Nobles Cooperative Electric
When the Minnesota legislature began considering a statewide renewable electricity standard, Rick Burud, General Manager of Nobles Cooperative Electric, knew that he had to move quickly if Nobles was to stay ahead of the renewable energy curve. Given their location in breezy southwestern Minnesota, wind power was the obvious choice.
Because Nobles is a non-profit, it is ineligible for the production tax credit that provides incentives for corporations with taxable income. That’s where REAP helped.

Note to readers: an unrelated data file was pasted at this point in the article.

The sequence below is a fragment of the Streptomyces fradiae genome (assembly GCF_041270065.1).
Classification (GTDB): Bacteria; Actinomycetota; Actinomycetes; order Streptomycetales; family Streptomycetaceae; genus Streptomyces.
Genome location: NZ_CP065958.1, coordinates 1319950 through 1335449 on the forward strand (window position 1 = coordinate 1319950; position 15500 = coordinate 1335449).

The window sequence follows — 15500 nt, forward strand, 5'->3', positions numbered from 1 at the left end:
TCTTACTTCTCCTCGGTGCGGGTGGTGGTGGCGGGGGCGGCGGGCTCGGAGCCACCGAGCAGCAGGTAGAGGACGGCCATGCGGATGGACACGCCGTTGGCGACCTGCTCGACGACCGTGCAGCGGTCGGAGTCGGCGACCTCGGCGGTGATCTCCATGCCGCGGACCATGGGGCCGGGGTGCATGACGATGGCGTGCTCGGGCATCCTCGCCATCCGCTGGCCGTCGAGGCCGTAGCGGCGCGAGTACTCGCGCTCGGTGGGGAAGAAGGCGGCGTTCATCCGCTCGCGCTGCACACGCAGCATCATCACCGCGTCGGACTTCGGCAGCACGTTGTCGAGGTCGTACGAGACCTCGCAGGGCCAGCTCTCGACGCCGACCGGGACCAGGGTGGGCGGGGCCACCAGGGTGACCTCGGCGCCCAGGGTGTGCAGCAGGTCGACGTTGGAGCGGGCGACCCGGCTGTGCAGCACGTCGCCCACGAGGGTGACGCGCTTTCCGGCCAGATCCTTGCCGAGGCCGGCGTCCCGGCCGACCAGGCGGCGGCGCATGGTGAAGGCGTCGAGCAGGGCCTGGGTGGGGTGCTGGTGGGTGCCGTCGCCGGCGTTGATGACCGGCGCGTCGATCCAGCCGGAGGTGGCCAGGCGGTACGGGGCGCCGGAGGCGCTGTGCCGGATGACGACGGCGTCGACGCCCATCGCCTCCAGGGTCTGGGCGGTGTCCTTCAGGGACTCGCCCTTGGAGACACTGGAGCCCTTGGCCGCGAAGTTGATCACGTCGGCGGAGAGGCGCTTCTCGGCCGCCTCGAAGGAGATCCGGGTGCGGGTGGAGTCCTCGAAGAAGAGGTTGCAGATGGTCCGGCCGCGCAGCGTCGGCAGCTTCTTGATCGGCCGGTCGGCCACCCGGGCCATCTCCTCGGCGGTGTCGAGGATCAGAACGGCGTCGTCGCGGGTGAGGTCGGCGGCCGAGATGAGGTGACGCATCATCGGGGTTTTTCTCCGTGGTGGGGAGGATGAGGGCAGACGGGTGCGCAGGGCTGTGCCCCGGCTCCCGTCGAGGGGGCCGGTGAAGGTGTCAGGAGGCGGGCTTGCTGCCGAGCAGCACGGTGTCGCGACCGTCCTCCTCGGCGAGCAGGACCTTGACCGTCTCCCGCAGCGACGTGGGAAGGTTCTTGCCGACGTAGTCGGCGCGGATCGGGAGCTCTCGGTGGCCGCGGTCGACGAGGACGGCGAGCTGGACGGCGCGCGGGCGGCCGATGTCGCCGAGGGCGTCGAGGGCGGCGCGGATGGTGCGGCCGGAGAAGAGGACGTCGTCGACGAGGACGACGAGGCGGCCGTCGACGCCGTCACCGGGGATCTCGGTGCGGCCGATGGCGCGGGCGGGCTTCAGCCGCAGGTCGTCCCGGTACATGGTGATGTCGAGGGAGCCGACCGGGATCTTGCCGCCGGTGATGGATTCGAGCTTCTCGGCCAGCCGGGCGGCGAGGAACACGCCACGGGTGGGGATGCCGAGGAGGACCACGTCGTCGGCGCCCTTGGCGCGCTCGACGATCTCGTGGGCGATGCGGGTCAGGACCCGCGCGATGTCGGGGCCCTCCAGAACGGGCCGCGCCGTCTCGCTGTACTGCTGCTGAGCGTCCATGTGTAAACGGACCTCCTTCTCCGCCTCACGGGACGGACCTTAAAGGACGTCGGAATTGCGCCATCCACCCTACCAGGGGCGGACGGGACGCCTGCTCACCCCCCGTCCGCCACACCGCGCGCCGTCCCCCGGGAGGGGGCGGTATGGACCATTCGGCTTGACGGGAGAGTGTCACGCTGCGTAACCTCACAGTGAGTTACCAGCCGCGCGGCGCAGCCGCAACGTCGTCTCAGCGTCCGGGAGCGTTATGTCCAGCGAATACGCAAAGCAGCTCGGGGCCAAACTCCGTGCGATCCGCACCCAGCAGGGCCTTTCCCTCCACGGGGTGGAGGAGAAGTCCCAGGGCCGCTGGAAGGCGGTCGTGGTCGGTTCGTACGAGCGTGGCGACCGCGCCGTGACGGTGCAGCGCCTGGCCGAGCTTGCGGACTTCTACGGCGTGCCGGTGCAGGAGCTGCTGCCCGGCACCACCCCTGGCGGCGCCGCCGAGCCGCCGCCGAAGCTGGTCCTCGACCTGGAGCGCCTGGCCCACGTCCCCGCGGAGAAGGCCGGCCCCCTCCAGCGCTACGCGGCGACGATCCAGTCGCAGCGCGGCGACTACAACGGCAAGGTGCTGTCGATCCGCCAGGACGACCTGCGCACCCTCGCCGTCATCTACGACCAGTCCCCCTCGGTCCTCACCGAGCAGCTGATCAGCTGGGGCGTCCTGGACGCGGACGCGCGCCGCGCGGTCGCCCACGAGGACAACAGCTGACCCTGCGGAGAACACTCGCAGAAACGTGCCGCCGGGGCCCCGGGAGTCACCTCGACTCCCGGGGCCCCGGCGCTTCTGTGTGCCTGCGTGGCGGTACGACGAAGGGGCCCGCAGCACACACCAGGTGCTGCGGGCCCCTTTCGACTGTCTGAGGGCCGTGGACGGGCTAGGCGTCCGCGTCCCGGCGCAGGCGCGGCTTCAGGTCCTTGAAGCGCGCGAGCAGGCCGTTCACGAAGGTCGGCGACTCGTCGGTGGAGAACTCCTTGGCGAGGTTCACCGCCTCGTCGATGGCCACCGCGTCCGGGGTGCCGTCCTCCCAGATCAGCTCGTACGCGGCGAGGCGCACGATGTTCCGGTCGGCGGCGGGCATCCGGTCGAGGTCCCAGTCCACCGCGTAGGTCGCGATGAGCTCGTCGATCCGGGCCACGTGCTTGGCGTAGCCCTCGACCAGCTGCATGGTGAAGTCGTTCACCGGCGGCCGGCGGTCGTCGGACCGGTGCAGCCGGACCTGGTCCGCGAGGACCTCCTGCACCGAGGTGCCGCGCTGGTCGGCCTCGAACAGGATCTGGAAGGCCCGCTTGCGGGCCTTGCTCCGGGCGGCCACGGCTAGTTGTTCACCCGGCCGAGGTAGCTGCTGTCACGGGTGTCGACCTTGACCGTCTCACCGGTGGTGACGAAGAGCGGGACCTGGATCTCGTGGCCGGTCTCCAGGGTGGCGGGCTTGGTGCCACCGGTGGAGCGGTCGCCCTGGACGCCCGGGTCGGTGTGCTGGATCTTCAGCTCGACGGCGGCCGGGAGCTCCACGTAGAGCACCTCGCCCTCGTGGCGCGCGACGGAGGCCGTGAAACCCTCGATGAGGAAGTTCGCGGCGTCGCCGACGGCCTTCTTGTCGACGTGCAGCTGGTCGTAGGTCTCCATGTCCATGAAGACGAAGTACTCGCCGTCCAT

Nobles received $500,000 from REAP, over 15% of the total $3.2 million cost. “This construction allowed us to get into the wind business; to produce our own power to serve our members. That was important,” said Burud.
Burud also manages the neighboring Federated REA, and helped it to secure REAP funding for its turbine. “We have pretty strong winds in this part of Minnesota,” he noted. “Annually, we’re looking at a 33-34% capacity factor for our turbine, but some months it has been over 40%.”
Perhaps most importantly, REAP funding helped make the project economical for Nobles. “It’s a tool that we needed in our tool box,” said Burud.